The 2010 Grammys
or, What is this Sh*t??!
by Django Jones


Well, the Grammys are over and they were, in keeping with the spirit
of the banking bailout and the corporate takeover of all things good and valuable, a garish, soulless, Circus Maximus spectacle. I kept thinking that they'd throw one of the chorus line dancers to a lion, just to keep the interest level up. From the start, with Lady Gaga being dumped into an incinerator then coming out all soot covered to sing a duet with a soot covered Sir Elton John, I figured that any semblance of good taste or class was heading right out the window. My instincts were pretty good. The night was mainly consistent with the theme of gigantic overblown empty-headed idiocy. Beyonce stomped on stage with an army that vaguely recalled the Chinese Terra Cotta warriors, Pink sang her song swinging from a trapeze, then was lowered into a vat of water, at which point she swung around and showered the audience with droplets. (Oh my god, oh my god, I got hit by water from Pink!!) Green Day, who used to at least act like they had some kind of integrity, performed 21 Guns with the cast of their new Broadway show (punk kid fans freak out and are forced to do serious soul searching over their idols) fists in the air, suddenly looking like the cast of Les Miz. Everyone's darling Taylor Swift sang a duet with Stevie Nicks and somebody must have left the autotune switch off, because Taylor sang as flat as a Texas highway.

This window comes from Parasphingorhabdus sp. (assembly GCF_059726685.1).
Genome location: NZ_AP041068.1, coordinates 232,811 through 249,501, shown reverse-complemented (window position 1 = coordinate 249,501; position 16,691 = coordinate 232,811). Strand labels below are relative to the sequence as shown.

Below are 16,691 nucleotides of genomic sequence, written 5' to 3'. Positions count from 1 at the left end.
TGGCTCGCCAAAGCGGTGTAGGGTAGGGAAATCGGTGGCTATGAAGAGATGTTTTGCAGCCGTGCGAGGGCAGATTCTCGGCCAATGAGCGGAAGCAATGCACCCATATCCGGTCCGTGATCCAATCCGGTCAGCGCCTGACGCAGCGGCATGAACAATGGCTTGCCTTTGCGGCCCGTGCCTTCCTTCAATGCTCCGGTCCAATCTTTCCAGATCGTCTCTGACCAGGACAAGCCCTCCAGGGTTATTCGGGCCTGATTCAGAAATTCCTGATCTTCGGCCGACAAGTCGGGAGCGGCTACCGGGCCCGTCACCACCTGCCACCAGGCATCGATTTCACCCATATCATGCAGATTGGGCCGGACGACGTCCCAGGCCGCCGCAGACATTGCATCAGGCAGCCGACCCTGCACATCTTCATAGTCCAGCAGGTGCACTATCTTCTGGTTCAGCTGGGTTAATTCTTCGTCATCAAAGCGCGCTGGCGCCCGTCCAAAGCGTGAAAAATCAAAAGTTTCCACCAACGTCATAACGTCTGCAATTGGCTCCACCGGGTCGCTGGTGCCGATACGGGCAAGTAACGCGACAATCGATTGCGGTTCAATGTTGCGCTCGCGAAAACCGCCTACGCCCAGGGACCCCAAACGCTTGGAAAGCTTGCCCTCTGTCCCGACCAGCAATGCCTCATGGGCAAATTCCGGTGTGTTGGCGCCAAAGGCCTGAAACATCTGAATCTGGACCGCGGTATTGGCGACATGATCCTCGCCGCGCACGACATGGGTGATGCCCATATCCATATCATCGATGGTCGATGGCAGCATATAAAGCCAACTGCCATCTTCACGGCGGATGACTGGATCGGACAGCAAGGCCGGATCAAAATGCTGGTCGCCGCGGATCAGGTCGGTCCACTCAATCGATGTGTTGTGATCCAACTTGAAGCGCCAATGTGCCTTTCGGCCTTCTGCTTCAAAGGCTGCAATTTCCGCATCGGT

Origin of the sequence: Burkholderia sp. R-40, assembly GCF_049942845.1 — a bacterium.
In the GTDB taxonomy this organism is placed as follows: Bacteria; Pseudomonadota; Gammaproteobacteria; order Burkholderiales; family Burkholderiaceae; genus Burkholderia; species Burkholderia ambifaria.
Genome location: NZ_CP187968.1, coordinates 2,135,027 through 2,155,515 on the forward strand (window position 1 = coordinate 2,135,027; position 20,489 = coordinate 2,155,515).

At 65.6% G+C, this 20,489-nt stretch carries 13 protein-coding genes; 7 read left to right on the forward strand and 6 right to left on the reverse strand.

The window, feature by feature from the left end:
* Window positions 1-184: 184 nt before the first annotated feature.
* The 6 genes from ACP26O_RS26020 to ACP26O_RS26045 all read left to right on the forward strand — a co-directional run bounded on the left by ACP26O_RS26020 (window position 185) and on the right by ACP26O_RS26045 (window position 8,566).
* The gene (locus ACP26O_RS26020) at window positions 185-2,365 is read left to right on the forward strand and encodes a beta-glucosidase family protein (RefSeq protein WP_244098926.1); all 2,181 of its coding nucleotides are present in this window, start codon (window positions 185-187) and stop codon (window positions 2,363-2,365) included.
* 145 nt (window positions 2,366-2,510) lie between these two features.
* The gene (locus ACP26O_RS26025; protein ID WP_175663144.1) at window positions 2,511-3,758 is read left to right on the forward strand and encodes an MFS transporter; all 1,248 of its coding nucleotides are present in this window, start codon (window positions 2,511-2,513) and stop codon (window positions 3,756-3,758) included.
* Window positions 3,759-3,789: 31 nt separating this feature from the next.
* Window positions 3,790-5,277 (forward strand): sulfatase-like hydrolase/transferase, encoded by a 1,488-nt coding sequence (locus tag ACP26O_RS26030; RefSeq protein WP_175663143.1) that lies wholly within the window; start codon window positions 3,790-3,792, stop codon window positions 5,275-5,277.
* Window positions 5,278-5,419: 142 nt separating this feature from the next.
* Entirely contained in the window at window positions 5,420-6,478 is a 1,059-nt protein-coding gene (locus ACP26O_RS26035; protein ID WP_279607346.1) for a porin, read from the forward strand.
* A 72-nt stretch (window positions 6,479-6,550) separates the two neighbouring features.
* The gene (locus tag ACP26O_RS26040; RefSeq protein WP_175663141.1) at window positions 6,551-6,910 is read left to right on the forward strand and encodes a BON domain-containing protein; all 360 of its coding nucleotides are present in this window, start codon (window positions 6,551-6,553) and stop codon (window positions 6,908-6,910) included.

I didn't get the email about the 3-D glasses, so I went out to the refrigerator during the Michael Jackson "Earth Song" tribute, but caught enough to see that it was at least respectfully done. Celine Dion sang Michael's parts pretty well, actually, and could probably do a Jackson impersonation show if her regular career ever fizzles. Jennifer Hudson, in one small bright shining spot in the evening, sang beautifully, as did Smokey Robinson. Michael's kids were sweet and cute. Dave Matthews was fun, so was the Zac Brown band, but by now I'd about had it. I wanted to see Jeff Beck, though.

He was worth the wait, and did a swinging, heartfelt, respectful tribute
to Les Paul, recreating Les and Mary Ford's classic, "How High the Moon," with singer Imelda May. After that I clicked off, wondering what they'd do next year. Bungie jumping? Shooting the Jonas Brothers out of a cannon? An underwater rock musical with Beyonce, Taylor and Pink in bikini's, like Weeki Wachee girls? Or they can splice in a reality show segment, and have Miley Cyrus in a "just us girls" chat with Katy Perry, about losing her virginity. The possibilities are endless, but you can be sure of one thing - when it comes to class and good taste, it'll be nowhere to be found.
Rant, Rant Against the Dying of the Light
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